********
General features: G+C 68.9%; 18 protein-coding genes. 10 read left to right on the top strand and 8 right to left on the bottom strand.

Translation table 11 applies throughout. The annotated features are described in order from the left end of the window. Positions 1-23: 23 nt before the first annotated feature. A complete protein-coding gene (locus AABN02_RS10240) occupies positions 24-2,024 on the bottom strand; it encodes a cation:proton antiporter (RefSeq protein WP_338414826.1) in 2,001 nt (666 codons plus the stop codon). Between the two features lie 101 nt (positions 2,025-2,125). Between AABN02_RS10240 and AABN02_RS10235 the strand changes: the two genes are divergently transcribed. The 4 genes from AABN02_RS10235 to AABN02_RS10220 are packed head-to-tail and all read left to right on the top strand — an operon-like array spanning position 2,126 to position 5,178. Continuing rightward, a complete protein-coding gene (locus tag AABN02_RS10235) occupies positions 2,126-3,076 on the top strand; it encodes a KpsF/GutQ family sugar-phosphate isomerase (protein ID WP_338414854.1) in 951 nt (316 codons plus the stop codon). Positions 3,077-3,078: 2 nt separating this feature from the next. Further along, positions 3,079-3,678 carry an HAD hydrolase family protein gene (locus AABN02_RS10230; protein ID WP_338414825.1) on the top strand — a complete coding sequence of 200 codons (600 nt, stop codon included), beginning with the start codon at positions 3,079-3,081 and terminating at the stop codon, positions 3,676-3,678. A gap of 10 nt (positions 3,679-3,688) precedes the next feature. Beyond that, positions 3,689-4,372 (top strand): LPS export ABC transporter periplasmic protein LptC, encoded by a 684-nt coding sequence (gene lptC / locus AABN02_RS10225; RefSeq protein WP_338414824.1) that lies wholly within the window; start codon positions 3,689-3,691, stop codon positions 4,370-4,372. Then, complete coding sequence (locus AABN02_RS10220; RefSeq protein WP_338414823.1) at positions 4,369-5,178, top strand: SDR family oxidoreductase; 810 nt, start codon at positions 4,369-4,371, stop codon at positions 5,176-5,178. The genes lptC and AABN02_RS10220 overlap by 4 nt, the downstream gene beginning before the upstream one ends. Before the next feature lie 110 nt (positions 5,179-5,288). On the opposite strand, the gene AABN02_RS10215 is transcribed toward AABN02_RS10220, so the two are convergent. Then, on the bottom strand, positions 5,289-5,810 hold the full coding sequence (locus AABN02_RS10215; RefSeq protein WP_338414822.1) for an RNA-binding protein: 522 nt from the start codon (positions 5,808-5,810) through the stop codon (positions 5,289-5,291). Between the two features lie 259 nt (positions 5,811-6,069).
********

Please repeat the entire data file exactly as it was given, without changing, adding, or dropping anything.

General features: G+C 68.9%; 18 protein-coding genes. 10 read left to right on the top strand and 8 right to left on the bottom strand.

Translation table 11 applies throughout. The annotated features are described in order from the left end of the window. Positions 1-23: 23 nt before the first annotated feature. A complete protein-coding gene (locus AABN02_RS10240) occupies positions 24-2,024 on the bottom strand; it encodes a cation:proton antiporter (RefSeq protein WP_338414826.1) in 2,001 nt (666 codons plus the stop codon). Between the two features lie 101 nt (positions 2,025-2,125). Between AABN02_RS10240 and AABN02_RS10235 the strand changes: the two genes are divergently transcribed. The 4 genes from AABN02_RS10235 to AABN02_RS10220 are packed head-to-tail and all read left to right on the top strand — an operon-like array spanning position 2,126 to position 5,178. Continuing rightward, a complete protein-coding gene (locus tag AABN02_RS10235) occupies positions 2,126-3,076 on the top strand; it encodes a KpsF/GutQ family sugar-phosphate isomerase (protein ID WP_338414854.1) in 951 nt (316 codons plus the stop codon). Positions 3,077-3,078: 2 nt separating this feature from the next. Further along, positions 3,079-3,678 carry an HAD hydrolase family protein gene (locus AABN02_RS10230; protein ID WP_338414825.1) on the top strand — a complete coding sequence of 200 codons (600 nt, stop codon included), beginning with the start codon at positions 3,079-3,081 and terminating at the stop codon, positions 3,676-3,678. A gap of 10 nt (positions 3,679-3,688) precedes the next feature. Beyond that, positions 3,689-4,372 (top strand): LPS export ABC transporter periplasmic protein LptC, encoded by a 684-nt coding sequence (gene lptC / locus AABN02_RS10225; RefSeq protein WP_338414824.1) that lies wholly within the window; start codon positions 3,689-3,691, stop codon positions 4,370-4,372. Then, complete coding sequence (locus AABN02_RS10220; RefSeq protein WP_338414823.1) at positions 4,369-5,178, top strand: SDR family oxidoreductase; 810 nt, start codon at positions 4,369-4,371, stop codon at positions 5,176-5,178. The genes lptC and AABN02_RS10220 overlap by 4 nt, the downstream gene beginning before the upstream one ends. Before the next feature lie 110 nt (positions 5,179-5,288). On the opposite strand, the gene AABN02_RS10215 is transcribed toward AABN02_RS10220, so the two are convergent. Then, on the bottom strand, positions 5,289-5,810 hold the full coding sequence (locus AABN02_RS10215; RefSeq protein WP_338414822.1) for an RNA-binding protein: 522 nt from the start codon (positions 5,808-5,810) through the stop codon (positions 5,289-5,291). Between the two features lie 259 nt (positions 5,811-6,069).